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When will someone start making "Grease gun" .45's?

Discussion in 'General Gun Discussions' started by IRONFIST, Dec 10, 2003.

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  1. IRONFIST

    IRONFIST Member

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    Yup, I know the old Grease gun .45 wasn't the prettiest weapon out there, but I sure would like one now. Semi auto, of course. Make it with an integral rail on top for red-dot scopes, lights and such, a fixed tube shoulder stock and the ability to swap out barrels easily. I looked at an old Grease gun recently and it seemed to be of a very simple and strong construction. I am aware that the government regulations would probably demand that it be fired using a closed bolt, and that the stock would have to be fixed/non-folding, but other than some issues like that... Why not? There are plenty of original Grease gun mags available for sale, and while the weapon probably wouldn't be a tack-driver, it would be fun to take plinking! I think there would be a market for such a beast, as long as it was well-made and the build cost was kept down. What do you all think?


    Michael in Sandy, Oregon/Owner of Ironwolf Industries
     
  2. Devonai

    Devonai Member

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  3. IRONFIST

    IRONFIST Member

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    Thank you Devonai, I just had someone PM me the pertinent info. The price is $750 for M3A1 Carbine. I will wait and spend my money on something just a little more practical. Thanks again.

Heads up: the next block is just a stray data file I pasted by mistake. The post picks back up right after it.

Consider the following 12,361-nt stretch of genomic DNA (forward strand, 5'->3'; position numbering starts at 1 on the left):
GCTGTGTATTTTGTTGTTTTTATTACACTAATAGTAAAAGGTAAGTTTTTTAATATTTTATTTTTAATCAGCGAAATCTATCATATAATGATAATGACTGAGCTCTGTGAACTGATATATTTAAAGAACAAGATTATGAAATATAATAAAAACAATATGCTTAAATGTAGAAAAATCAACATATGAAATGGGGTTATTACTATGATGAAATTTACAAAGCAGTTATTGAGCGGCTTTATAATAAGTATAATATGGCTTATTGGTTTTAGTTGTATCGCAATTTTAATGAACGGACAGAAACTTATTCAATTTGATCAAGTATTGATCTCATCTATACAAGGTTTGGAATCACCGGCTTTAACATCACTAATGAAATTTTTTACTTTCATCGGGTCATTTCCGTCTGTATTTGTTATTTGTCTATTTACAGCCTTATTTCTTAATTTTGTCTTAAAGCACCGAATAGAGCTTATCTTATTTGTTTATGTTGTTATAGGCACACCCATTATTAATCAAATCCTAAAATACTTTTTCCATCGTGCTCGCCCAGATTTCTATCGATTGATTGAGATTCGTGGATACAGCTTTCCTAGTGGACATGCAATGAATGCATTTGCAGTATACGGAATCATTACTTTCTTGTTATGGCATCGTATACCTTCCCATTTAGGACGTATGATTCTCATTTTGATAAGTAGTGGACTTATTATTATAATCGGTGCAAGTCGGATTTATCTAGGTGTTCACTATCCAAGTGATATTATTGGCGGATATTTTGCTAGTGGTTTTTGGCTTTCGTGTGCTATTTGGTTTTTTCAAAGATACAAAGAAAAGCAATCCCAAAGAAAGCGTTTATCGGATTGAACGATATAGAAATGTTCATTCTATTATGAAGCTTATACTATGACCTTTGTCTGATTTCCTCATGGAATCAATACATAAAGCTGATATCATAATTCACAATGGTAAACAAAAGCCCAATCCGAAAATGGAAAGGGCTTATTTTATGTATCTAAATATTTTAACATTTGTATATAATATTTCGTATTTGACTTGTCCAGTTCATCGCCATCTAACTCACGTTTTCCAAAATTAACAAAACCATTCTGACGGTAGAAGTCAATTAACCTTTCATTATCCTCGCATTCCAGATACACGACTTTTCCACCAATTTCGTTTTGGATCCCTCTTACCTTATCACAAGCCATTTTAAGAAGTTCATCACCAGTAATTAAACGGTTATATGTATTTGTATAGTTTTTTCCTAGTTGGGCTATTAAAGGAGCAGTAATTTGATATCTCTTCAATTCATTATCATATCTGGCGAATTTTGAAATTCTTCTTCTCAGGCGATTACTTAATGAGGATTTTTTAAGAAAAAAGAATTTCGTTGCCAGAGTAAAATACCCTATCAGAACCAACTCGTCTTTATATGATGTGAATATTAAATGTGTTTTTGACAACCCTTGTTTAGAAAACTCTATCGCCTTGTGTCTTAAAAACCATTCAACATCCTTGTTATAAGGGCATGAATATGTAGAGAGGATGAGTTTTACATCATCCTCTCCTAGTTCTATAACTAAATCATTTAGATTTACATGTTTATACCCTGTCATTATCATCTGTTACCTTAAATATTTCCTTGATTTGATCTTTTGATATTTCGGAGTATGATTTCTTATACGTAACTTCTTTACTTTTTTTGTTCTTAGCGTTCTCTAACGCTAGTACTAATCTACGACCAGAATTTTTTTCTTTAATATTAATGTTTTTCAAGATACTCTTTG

Michael in Sandy, Oregon/Owner of IronWolf Industries
     
  4. foghornl

    foghornl Member

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    To most folks, the M3 'Grease Gun' does fall under the heading of "pig-butt ugly".

    However, that being said, to those that really enjoy and appreciate the history of WWII era weapons [like ME!] ...'WOOOHOOO!'
     
  5. RTFM

    RTFM member

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    To bad I don't have the extra $$$, I second that foghornl
    'WOOOHOOO!'

    That would be the rage out on the firing line. Everybody else with there bolt actions and you with a Grease Gun.

    RTFM
     
  6. ACP230

    ACP230 Member

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    The January edition of Small Arms Review has a writeup on the Valkyrie Arms semi "Grease Gun." Three pages of text and five black and white photos.
    The article answered some of my questions about the gun.
     
  7. Kodiak AK

    Kodiak AK Member

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    I have a friend up here with one of those . Less then 200 rounds thru it and the cast hammer snaped in two .He is still trying to get a replacment part or it.YMMV.
     
  8. Werewolf

    Werewolf Member

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    I served in M-60 tanks in the early 70's.

    Our personal issue weapons were the 1911 and 2 M3's per tank which were usually carried by the driver and the gunner.

    I have very fond memories of firing that thing full auto with 3 30 round mags taped together on days when we were shooting up expired ammo.

    You could chop down a tree with one of those things from 25 yards.

    They had almost no felt recoil to speak of because they are blowback operated and the bolt is one big piece of metal with a humongous spring behind it. They did climb up and to the right however so if you were actually trying to hit something it was a quick pull and release on the trigger to fire off just 2 or 3 rounds. :) I did however on more than one occasion rip off 30 rounds without releasing the trigger and do a quick flip on the mag to pop in and rip off another one. Fun, fun, fun!